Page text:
James M. Ellis
Residence was not listed;
Enlisted as a Private (date unknown).
He also had service in:
"F" Co. AL 5th Infantry
(Brother of Thomas Jefferson Ellis of same unit)
Sources used by Historical Data Systems, Inc.:
- Index to Compiled Confederate Military Service Records
- Confederate Veteran Magazine
Private James M. Ellis, Clerk, age 20, enlisted in (Old) Company G, 5th Alabama Infantry, subsequently (New) Company F, April 10, 1861, at Cahaba, Alabama, captured September 15, 186_ at South Mt., sent to Fort Delaware Prison Camp, Del., exchanged at Aikens Landing, Virginia, November 10, 1862 [???], killed Juy 1862 at Malvern Hill, Nancy Ellis, his mother, filed claim for his effects April 14, 1863, amount found due $104.17, he left no widow or children
THE FIFTH ALABAMA INFANTRY.
The Fifth Alabama regiment was organized at Montgomery, May 5,
Its first duty was at Pensacola, Fla. In August it was
ordered to report to the commending officer of the army of
Its first colonel was the renowned Robert E. Rodes, who was
promoted to brigadier-general, October 21, 1861, and to the
rank of major-general, May 2, 1863. He was distinguished in
all the battles of Northern Virginia and was wounded and
disabled at Seven Pines, but recovered sufficiently to resume
command of the brigade at the battles of Boonsboro and
Sharpsburg. He was then placed in command of a division,
which he led in its brilliant charge on Hooker's line at
Chancellorsville, and it was for his gallantry in this battle
that he received the commission of major-general.
He was greatly distinguished at Gettysburg, The Wilderness,
Spottsylvania, the second battle of Cold Harbor, Castleman's
Ferry, Kernstown and Winchester. In the latter battle, while
triumphantly leading his division, he received a mortal wound,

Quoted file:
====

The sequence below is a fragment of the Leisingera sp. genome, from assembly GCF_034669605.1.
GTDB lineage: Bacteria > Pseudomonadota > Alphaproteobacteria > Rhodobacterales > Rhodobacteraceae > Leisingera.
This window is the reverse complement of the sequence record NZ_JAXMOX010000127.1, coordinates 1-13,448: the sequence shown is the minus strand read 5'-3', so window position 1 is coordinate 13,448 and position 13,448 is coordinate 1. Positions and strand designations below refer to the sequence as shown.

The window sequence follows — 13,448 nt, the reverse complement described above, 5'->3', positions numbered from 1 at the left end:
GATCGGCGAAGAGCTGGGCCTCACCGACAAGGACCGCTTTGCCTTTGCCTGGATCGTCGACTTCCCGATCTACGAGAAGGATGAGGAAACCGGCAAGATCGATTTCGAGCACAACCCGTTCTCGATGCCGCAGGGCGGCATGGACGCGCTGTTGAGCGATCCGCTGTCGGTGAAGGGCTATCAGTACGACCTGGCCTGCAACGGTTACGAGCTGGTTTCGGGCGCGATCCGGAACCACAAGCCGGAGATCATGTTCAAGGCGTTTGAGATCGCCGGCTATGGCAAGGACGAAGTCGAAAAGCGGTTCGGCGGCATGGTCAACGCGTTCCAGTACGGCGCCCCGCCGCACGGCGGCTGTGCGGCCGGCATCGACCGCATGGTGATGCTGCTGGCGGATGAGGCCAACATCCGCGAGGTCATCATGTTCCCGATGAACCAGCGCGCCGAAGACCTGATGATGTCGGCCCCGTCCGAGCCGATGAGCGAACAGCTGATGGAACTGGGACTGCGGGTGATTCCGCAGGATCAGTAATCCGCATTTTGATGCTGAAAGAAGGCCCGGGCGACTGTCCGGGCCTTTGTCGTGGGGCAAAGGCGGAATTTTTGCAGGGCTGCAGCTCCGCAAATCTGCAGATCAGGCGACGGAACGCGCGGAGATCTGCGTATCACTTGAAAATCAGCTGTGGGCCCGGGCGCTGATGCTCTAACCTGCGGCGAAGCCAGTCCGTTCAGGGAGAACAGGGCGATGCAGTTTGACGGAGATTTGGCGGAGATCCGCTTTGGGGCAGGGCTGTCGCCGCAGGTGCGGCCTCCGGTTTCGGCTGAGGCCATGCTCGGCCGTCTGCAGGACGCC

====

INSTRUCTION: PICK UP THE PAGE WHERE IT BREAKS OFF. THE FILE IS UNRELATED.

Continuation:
lamented by his commanders and the entire army of Northern
Virginia, toward whose great victories he had largely
Generals Lee and Stonewall Jackson spoke of him in terms of
highest commendation, and at Gettysburg his gallantry and
skillful conduct elicited from General Lee his admiration and
The next commander of this regiment was Christopher C. Pegues,
who, like General Rodes, also reached great distinction, and
after winning the encomiums of his commander for his gallantry
in many battles, was killed while leading his regiment in the
bloody charge at Cold Harbor.
Allen T. Jones, Lafayette Hobson and Josephus M. Hall
afterward succeeded in command of this regiment. John T.
Morgan, afterward a brigadier-general, was at one time its
lieutenant-colonel, and Eugene Blackford its major.
Its first severe engagement was at Seven Pines, May 31 and
June 1, 1862, where it lost 27 killed and 128 wounded. It
also earned a well-merited meed of honor at Gaines' Mill and
Cold Harbor, June 27th and 28th; Malvern Hill, July 1st to
5th; Second Manassas, August 30th; Boonsboro, September 15th;
Sharpsburg, September 17, 1862; Chancellorsville, May 1 and 4,
1863; Gettysburg, July 1 to 3, 1863; the Wilderness, May 5, 6
and 7, 1864; Spottsylvania, May 8 to 18, 1864; Second Cold
Harbor, June 1 to 12, 1864; advance upon Washington, July,
1864; battle of Winchester, July 24, 1864, and the terrible
conflict in the trenches around Petersburg, September, 1864,
to April, 1865.
Among the other officers who were killed in battle were Capt.
G. W. Johnson at Cold Harbor, Capt. William T. Renfro at
Chancellorsville, Capt. N. R. E. Ferguson at the Wilderness,
Capt. George Reed near Winchester, Capt. J. N. Gilchrist at
Second Cold Harbor, Lieut. L. D. Wiley at Seven Pines,
Lieutenant Ramsey at Gaines' Mill, and Lieut. Albert J. Wilcox
Source: Confederate Military History, vol. VIII, p. 66